Production and post-production systems that use internet protocol (IP) throughout the digital workflow are going to be the next big transition the broadcast industry makes. This change is being made to enable broadcasters to improve content creation and distribution processes, including the monetisation of content via new internet-enabled platforms.
IT and IP technologies have led to a boom in the delivery of content connected devices such as PCs, tablets, mobiles and games consoles. Audiences now have more choice on how to watch their favourite television content – not only on different devices, but also using different services such as on-demand or live streaming.
As such, original content needs to be repurposed for different platforms and formats, which creates additional work for broadcasters and content owners at a time when they are seeing their main source of income – advertising – reducing as it is spread across more channels.
Typically, the broadcasters and content owners have responded by adding additional computing ‘silos’ to cater for these new formats but adding cost and complexity at post-production.
IT and IP technology can be deployed to alleviate these issues by enabling non-linear workflows, dramatically increasing efficiency and reducing costs. ‘Non-linear production’ will allow producers to create content once and distribute it across multiple platforms faster and more effectively than ever before.
To make best use of IP technology, broadcasters need to employ high performance keyboard, video and mouse (KVM) solutions, but these are just part of the answer as they can only extend access to one computer.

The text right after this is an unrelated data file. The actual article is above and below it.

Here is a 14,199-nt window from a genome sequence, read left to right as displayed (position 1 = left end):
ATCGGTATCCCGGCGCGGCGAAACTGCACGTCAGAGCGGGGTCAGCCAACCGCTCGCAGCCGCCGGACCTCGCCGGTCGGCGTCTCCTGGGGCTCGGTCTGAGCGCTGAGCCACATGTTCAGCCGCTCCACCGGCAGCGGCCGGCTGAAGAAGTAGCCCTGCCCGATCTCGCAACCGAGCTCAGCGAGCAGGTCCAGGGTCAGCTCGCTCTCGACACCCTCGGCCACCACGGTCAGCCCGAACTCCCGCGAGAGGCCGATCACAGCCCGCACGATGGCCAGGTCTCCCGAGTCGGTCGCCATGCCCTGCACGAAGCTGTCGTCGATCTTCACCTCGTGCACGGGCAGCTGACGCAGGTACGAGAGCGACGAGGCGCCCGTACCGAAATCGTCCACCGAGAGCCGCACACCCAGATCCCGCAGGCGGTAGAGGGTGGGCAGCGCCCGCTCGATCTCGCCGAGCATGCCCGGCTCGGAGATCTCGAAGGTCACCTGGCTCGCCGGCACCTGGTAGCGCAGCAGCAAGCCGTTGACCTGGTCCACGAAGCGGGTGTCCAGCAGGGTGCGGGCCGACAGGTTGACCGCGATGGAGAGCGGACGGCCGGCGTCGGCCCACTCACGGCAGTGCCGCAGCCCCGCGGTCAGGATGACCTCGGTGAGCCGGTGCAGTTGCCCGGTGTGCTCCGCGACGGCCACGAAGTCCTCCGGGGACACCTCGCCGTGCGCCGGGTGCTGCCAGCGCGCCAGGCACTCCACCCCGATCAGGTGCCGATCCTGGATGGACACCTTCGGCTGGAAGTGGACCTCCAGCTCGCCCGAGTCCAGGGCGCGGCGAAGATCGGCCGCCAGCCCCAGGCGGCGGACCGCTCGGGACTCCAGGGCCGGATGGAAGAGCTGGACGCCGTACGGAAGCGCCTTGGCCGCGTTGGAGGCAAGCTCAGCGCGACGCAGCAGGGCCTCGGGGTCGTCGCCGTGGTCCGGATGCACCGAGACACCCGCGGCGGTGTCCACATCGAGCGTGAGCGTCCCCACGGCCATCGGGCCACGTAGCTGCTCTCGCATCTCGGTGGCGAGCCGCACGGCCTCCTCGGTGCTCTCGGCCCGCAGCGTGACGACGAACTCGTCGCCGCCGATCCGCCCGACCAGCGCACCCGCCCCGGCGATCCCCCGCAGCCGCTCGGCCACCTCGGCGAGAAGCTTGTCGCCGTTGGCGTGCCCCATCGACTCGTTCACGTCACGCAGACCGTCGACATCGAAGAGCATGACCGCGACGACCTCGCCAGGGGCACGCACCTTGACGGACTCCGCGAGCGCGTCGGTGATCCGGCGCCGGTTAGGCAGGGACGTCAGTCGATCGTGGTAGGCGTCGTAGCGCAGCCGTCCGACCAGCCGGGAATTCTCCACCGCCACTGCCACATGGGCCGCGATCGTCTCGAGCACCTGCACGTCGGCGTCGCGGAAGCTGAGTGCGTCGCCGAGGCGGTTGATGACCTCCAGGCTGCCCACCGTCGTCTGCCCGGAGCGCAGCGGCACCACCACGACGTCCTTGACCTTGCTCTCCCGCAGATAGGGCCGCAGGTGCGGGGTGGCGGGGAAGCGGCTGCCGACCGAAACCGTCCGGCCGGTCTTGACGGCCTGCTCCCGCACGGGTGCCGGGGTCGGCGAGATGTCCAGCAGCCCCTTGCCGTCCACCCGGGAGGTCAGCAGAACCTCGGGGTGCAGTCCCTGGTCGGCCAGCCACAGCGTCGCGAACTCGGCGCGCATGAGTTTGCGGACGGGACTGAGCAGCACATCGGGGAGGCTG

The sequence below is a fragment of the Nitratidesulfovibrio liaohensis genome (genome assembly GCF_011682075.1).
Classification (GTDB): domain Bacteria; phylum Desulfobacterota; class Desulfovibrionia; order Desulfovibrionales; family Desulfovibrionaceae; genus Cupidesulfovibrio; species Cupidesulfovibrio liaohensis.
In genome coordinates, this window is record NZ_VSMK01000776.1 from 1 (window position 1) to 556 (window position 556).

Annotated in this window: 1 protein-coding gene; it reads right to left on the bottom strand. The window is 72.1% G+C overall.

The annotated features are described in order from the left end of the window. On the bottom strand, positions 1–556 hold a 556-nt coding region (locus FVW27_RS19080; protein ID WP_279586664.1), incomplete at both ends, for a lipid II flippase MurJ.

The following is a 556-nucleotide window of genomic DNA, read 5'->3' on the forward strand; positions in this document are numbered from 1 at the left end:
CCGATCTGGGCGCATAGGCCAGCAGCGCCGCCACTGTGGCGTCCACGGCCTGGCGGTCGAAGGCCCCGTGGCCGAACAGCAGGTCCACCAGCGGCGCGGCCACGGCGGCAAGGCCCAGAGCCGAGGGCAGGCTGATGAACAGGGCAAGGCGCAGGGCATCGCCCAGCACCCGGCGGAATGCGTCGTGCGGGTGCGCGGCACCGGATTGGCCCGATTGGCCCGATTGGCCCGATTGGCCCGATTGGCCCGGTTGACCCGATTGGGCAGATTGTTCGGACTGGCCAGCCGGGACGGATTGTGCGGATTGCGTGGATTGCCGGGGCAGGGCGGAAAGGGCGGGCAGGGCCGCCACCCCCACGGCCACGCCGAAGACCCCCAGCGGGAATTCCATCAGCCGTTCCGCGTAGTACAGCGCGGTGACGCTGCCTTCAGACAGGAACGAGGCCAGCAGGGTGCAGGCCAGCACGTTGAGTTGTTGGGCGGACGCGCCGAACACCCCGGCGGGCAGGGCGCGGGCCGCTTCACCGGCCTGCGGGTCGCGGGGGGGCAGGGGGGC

The real benefits come when multiple users can be connected remotely to multiple devices. By using the existing Ethernet many broadcasters have installed as standard, it is now possible to carry lossless DVI digital video and bi-directional audio along with keyboard, mouse and USB peripheral data, connecting an unlimited number of computers to an unlimited number of users.
The ability to connect any workstation to any processor creates a new flexibility in the way operations can be organised, giving the options to the people rather than being dominated by the technology.
A clear advantage for an IP KVM matrix with these capabilities is to keep working areas clear, calm and quiet, while also allowing valuable hard drives to be securely locked away from accessible studios whilst utilising a standard network infrastructure.
Devices such as the AdderLink Infinity and AdderLink Infinity Dual, the only real-time KVM over IP solutions on the market, allow broadcasters to not only realise IP workflows, but drive a range of other benefits.
For example, an ideal KVM solution enables a user to setup multiple workstations using the click of a button. This has great application in studio gallery scenarios where at different times of the day, different teams may be at work.
For instance, a news gallery delivering control for a prime time program will have a much larger team at work than the same gallery controlling news updates through the night. Presets deliver this customisation instantly and intuitively.
Studios looking to install such collaborative workflow systems are moving towards IP technology as the transport mechanism. Products such as the AdderLink Infinity deliver a total integrated solution using IP, the most widely adopted standard in the world.
Simon Clew is sales director at Adder Technology.
Simon Clew is sales director at Adder Technology